Korean 3D bioprinter manufacturer T&R Biofab has successfully fabricated liver tissues and transplanted them into an animal test subject for the first time.
Using one of the firm’s modified 3DX bioprinters, its researchers have been able to pattern spherical microtissues into structures, which replicate those of the ‘lobules’ found inside the human liver. Once implanted into lab mice, the resulting ‘micro-organs’ have shown excellent viability and structural stability, potentially making them a significant step towards the regenerative liver therapies of the future.
“What our research has highlighted for the first time is that 3D bioprinting can actually make a difference in [cellular] 3D structures,” said Paulo André Marinho, Head of Scientific Strategy at T&R Biofab. “We’ve made a phenotypically-relevant tissue that, once injected into animals, engrafts substantially better than 3D counterparts without structure.”
“We seem to be the first to successfully fully-bioprint highly-organized constructs that, once transplanted, had nearly no cell death or fibrotic tissue observed.”
Bioprinting liver lobules
Generally speaking, the human body is composed of several different multiscaled tissues and organs, with the liver being a particularly highly-vascularized example. Of the human liver, around 80% is made up of small functional units called hepatic lobules, and advances in 3D bioprinting are increasingly making it possible to replicate these building blocks, and create thicker, more viable soft tissue models.
However, cultivating these hepatocytes continues to prove difficult, particularly when attempting to bioprint organs with sufficient vascularization and cell viability for potential transplantation. One of the main drawbacks to bioprinting lobules lies in the technology used to create them, as UV-based approaches often require the use of cross-linker which can be toxic to liver cells, damaging their viability.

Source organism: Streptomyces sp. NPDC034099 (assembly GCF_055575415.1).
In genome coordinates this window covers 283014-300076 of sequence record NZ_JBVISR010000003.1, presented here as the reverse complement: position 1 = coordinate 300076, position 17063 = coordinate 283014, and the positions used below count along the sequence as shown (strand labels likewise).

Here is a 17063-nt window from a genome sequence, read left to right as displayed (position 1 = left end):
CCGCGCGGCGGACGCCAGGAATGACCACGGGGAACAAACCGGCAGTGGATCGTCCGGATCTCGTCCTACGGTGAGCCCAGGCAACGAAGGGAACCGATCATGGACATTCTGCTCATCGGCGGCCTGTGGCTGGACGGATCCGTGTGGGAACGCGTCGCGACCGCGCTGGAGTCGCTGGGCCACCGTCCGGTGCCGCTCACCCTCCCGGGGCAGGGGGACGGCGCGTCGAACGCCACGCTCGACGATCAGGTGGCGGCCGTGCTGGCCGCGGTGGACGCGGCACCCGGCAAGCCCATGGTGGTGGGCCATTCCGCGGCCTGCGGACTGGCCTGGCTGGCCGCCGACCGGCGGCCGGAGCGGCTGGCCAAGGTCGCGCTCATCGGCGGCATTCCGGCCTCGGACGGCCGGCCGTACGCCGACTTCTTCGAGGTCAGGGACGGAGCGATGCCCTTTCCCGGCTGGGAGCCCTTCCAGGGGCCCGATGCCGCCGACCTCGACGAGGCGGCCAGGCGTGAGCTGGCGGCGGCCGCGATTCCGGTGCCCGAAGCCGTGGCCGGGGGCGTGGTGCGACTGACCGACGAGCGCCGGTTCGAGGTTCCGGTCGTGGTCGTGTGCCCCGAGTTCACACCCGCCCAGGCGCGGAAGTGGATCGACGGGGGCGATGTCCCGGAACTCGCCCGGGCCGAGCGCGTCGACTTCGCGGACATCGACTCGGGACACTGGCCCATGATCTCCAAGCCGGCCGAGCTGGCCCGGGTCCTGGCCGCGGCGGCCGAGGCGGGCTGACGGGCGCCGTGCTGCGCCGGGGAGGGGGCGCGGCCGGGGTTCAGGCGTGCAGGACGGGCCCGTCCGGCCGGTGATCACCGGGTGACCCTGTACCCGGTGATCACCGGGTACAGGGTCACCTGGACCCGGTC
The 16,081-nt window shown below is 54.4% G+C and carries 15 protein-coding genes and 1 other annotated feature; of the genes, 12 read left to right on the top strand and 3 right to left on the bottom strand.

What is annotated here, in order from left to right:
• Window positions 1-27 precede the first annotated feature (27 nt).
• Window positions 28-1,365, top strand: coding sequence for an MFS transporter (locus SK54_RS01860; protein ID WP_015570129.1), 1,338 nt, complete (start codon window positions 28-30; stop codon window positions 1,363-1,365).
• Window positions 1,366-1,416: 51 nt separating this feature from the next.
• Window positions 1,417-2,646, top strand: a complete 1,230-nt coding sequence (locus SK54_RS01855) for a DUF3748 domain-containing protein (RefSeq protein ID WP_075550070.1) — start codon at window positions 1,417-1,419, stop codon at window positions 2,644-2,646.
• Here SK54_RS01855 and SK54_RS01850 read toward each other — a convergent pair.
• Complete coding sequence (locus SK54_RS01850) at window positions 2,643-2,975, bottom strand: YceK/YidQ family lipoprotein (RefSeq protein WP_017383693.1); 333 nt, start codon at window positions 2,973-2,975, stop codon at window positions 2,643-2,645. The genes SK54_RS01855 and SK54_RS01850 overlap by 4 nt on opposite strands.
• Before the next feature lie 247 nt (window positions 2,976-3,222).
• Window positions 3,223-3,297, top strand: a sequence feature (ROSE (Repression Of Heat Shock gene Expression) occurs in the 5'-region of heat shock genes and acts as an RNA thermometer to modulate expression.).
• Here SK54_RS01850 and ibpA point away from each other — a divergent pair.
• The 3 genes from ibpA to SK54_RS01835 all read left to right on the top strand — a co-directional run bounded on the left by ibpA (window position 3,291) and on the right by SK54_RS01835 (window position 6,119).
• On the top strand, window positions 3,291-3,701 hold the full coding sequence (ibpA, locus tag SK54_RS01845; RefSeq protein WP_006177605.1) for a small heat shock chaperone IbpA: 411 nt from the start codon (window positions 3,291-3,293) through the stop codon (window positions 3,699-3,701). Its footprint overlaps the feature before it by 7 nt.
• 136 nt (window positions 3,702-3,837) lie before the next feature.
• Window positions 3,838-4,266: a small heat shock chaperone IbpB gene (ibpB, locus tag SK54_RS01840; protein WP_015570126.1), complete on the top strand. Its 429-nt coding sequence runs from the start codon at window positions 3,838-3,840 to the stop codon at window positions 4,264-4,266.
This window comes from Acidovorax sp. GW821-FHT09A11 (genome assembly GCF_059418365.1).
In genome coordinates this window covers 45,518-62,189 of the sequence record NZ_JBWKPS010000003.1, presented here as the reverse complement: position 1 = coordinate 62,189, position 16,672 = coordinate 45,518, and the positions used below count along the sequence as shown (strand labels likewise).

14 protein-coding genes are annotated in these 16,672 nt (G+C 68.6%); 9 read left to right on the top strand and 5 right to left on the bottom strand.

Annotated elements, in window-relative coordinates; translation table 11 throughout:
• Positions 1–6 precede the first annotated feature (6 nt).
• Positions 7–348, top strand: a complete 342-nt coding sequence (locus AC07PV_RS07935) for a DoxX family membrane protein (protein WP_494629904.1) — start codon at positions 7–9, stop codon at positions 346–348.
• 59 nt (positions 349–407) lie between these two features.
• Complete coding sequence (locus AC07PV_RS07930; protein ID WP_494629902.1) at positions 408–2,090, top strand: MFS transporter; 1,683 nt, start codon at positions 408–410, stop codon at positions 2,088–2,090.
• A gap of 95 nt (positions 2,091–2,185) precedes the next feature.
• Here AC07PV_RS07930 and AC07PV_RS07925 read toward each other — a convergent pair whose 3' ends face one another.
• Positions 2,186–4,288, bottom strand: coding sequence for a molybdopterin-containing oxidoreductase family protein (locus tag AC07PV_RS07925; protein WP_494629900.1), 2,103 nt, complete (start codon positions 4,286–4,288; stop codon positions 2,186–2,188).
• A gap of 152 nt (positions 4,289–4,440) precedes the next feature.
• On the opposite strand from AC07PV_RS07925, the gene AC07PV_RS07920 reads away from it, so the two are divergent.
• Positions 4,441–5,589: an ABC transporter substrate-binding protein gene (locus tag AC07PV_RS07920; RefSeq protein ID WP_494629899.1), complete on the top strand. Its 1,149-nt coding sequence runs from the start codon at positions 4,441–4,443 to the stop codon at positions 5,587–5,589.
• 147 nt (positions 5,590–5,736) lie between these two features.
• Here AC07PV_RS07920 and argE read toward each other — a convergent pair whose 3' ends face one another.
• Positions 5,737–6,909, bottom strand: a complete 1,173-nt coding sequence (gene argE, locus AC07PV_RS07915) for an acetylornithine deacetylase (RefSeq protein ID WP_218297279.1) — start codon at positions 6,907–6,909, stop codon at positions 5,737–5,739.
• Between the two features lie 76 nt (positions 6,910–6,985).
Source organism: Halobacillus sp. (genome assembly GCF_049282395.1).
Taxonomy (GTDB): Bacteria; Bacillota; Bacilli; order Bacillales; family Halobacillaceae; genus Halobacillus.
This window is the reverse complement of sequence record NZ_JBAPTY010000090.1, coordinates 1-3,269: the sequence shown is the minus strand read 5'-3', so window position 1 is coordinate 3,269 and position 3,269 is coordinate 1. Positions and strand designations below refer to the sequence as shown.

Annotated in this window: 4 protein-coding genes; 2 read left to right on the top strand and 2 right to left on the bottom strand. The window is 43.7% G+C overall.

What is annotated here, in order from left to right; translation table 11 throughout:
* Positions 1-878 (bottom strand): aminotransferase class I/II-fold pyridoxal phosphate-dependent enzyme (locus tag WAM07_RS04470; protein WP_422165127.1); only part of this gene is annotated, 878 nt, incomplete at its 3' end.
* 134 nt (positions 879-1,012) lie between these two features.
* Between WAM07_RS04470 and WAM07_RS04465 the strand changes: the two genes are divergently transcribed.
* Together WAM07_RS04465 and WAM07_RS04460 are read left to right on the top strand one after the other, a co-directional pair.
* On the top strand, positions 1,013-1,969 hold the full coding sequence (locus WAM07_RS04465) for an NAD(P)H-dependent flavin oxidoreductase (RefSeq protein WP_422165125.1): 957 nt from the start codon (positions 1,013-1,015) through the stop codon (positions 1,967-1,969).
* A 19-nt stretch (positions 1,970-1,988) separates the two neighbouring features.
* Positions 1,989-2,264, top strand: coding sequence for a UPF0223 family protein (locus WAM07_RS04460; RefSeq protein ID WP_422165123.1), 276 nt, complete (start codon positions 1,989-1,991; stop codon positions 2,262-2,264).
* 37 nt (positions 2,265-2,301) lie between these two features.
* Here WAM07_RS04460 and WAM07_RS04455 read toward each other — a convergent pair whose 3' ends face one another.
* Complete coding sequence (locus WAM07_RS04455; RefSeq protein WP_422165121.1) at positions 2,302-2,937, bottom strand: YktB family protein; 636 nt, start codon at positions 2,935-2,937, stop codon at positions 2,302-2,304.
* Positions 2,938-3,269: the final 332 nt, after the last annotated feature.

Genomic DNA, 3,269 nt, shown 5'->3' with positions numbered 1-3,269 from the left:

Likewise, where livers have been bioprinted on a microscale and transplanted in previous studies, they’ve only kept animal test subjects alive for 5 to 25 extra days, limiting the human applications of such methods. To get around this, and develop a means of producing more viable tissues with a greater level of cell placement precision, T&R Biofab’s team developed a novel extrusion technique last year.
In effect, the researchers’ revised method involved using a lobule-shaped cartridge with slots for hepatocyte cells, endothelial cells and cell-free bio-inks to produce vascularized structures, but extruding these materials into 3D layers still proved troublesome, and their risk of collapse was found to depend highly on the properties of their constituent materials.
Now, building on the success of their initial research, the Korean team have embraced a microfluidic approach to develop a second iteration of their technology, which is capable of producing lobule-like spheroids with a dramatically improved viability, that lends them potential within human cell-based therapeutic applications and the R&D of patient-specific medicines.
Liver tissue-transplant success
With their new technique, the T&R Biofab scientists have essentially combined extrusion with microfluidic emulsification, to produce spheroids at high-speed with a uniform size, without the need for crosslinking. In practise, the team’s approach saw them once again fill precursor cartridges with cells, but this time they deposited them into cross-sectional shapes, lending them a natural durability.